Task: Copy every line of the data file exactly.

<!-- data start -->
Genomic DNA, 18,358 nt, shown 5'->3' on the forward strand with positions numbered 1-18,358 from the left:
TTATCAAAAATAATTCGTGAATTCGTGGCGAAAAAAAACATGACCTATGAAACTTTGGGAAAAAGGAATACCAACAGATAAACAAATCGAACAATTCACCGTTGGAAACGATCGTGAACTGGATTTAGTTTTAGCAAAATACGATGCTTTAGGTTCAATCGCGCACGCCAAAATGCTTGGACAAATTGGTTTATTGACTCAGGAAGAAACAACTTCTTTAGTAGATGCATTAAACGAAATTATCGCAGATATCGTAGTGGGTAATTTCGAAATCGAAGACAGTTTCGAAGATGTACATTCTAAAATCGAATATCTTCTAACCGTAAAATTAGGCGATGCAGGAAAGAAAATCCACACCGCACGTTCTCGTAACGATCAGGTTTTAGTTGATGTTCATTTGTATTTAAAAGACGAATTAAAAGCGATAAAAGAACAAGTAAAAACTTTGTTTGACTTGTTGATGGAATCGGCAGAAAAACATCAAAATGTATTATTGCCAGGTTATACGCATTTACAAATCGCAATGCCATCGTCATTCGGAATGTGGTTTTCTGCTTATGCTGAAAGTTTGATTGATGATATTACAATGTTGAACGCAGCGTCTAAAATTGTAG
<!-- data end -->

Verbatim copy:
Genomic DNA, 18,358 nt, shown 5'->3' on the forward strand with positions numbered 1-18,358 from the left:
TTATCAAAAATAATTCGTGAATTCGTGGCGAAAAAAAACATGACCTATGAAACTTTGGGAAAAAGGAATACCAACAGATAAACAAATCGAACAATTCACCGTTGGAAACGATCGTGAACTGGATTTAGTTTTAGCAAAATACGATGCTTTAGGTTCAATCGCGCACGCCAAAATGCTTGGACAAATTGGTTTATTGACTCAGGAAGAAACAACTTCTTTAGTAGATGCATTAAACGAAATTATCGCAGATATCGTAGTGGGTAATTTCGAAATCGAAGACAGTTTCGAAGATGTACATTCTAAAATCGAATATCTTCTAACCGTAAAATTAGGCGATGCAGGAAAGAAAATCCACACCGCACGTTCTCGTAACGATCAGGTTTTAGTTGATGTTCATTTGTATTTAAAAGACGAATTAAAAGCGATAAAAGAACAAGTAAAAACTTTGTTTGACTTGTTGATGGAATCGGCAGAAAAACATCAAAATGTATTATTGCCAGGTTATACGCATTTACAAATCGCAATGCCATCGTCATTCGGAATGTGGTTTTCTGCTTATGCTGAAAGTTTGATTGATGATATTACAATGTTGAACGCAGCGTCTAAAATTGTAG